In Greenwich we visited the Royal Observatory, home of Greenwich Mean Time (GMT). You can see the telescope dome to the left, and the red time ball that drops at 1:00 PM each day. Major studies by the astromomers and the development of accurate clocks enabled the establishment of the longitudinal navigational lines around earth. The lines start here, at the Prime Meridian, where Sallie is standing with one foot in each hemisphere.
By an international agreement of 1864, this is the official starting point for every new day, month and year.
The Observatory was founded by King Charles II in 1675, and the building designed by Christopher Wren. The main purpose was to improve navigation. In 1714, the British Government offered a prize of 20,000 pounds (a fortune for those days) to anyone who could come up with a solution to provide longitude to ships at sea. Because there was no way for ships to figure out where they were at sea, the nation had experienced many shipwrecks with devastating losses.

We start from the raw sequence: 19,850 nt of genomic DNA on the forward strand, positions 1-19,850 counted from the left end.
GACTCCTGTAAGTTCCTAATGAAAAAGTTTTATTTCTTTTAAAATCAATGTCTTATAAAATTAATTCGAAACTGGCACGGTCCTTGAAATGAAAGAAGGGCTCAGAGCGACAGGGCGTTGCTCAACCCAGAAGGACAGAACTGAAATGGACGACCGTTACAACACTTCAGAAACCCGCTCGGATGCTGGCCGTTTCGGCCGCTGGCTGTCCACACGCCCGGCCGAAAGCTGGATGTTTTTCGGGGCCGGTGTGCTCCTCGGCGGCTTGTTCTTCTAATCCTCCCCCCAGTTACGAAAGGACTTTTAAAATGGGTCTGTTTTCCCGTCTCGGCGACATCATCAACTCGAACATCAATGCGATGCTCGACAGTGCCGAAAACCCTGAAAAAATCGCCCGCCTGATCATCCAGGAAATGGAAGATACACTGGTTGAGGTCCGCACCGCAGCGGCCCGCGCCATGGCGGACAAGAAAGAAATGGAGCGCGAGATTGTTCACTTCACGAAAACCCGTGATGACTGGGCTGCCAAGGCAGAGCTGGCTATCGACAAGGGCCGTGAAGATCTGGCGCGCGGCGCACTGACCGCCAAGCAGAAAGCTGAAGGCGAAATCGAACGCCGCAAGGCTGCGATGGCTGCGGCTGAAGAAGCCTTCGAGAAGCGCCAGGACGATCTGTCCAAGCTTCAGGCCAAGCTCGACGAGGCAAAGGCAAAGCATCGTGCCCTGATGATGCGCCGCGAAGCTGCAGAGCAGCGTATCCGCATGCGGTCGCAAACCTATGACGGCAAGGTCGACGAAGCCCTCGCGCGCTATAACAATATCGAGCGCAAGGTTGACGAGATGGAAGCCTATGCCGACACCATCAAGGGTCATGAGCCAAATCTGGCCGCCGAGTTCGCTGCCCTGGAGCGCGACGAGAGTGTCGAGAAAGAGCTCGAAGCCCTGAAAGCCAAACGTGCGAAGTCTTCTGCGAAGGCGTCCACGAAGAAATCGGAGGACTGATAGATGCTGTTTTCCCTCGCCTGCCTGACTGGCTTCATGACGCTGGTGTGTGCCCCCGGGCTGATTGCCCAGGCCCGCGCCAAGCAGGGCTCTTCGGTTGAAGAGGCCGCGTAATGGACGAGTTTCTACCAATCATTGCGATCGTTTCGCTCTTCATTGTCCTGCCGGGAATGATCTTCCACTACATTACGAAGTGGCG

The eventual winner of the prize was John Harrison, who designed a marine chronometer that worked. We visited the Time Galleries, which feature the winning one and other tries by him and others. There are other historic timepieces and interactive explorations of time in our lives.
This is part of the reconstruction of the home of the first Royal Astronomer, John Flamstead, which was a part of the Royal Observatory. Although made a member of "The Royal Household", Mr Flamstead received only 100 pounds a year for his work and that of his wife, who served as his assistant. When he died, his wife -- not so surprisingly -- sold most of his belongings.
Here is a good website for more information about the Observatory and its museums: http://www.rog.nmm.ac.uk